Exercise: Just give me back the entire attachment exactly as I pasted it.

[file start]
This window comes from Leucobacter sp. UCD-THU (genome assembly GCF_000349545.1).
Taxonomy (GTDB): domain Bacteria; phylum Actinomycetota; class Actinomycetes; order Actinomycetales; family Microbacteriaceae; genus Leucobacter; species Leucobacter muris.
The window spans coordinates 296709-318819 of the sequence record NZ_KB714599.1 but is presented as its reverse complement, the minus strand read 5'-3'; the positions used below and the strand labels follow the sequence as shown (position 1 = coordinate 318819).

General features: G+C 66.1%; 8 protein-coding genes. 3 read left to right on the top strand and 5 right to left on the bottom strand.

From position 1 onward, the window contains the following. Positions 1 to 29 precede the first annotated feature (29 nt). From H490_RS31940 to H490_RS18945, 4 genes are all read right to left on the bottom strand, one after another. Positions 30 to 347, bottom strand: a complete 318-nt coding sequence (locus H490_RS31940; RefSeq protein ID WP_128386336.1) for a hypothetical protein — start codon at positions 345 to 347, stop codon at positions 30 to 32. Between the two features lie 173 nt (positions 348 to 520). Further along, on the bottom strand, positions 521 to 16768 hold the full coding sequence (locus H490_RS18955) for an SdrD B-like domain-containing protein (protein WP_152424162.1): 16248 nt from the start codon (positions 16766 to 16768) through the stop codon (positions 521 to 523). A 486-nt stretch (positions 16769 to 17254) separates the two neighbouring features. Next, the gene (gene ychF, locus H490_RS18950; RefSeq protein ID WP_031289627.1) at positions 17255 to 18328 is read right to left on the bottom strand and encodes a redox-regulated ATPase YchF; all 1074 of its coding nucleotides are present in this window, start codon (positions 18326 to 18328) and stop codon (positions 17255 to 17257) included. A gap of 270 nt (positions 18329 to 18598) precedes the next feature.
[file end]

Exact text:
This window comes from Leucobacter sp. UCD-THU (genome assembly GCF_000349545.1).
Taxonomy (GTDB): domain Bacteria; phylum Actinomycetota; class Actinomycetes; order Actinomycetales; family Microbacteriaceae; genus Leucobacter; species Leucobacter muris.
The window spans coordinates 296709-318819 of the sequence record NZ_KB714599.1 but is presented as its reverse complement, the minus strand read 5'-3'; the positions used below and the strand labels follow the sequence as shown (position 1 = coordinate 318819).

General features: G+C 66.1%; 8 protein-coding genes. 3 read left to right on the top strand and 5 right to left on the bottom strand.

From position 1 onward, the window contains the following. Positions 1 to 29 precede the first annotated feature (29 nt). From H490_RS31940 to H490_RS18945, 4 genes are all read right to left on the bottom strand, one after another. Positions 30 to 347, bottom strand: a complete 318-nt coding sequence (locus H490_RS31940; RefSeq protein ID WP_128386336.1) for a hypothetical protein — start codon at positions 345 to 347, stop codon at positions 30 to 32. Between the two features lie 173 nt (positions 348 to 520). Further along, on the bottom strand, positions 521 to 16768 hold the full coding sequence (locus H490_RS18955) for an SdrD B-like domain-containing protein (protein WP_152424162.1): 16248 nt from the start codon (positions 16766 to 16768) through the stop codon (positions 521 to 523). A 486-nt stretch (positions 16769 to 17254) separates the two neighbouring features. Next, the gene (gene ychF, locus H490_RS18950; RefSeq protein ID WP_031289627.1) at positions 17255 to 18328 is read right to left on the bottom strand and encodes a redox-regulated ATPase YchF; all 1074 of its coding nucleotides are present in this window, start codon (positions 18326 to 18328) and stop codon (positions 17255 to 17257) included. A gap of 270 nt (positions 18329 to 18598) precedes the next feature.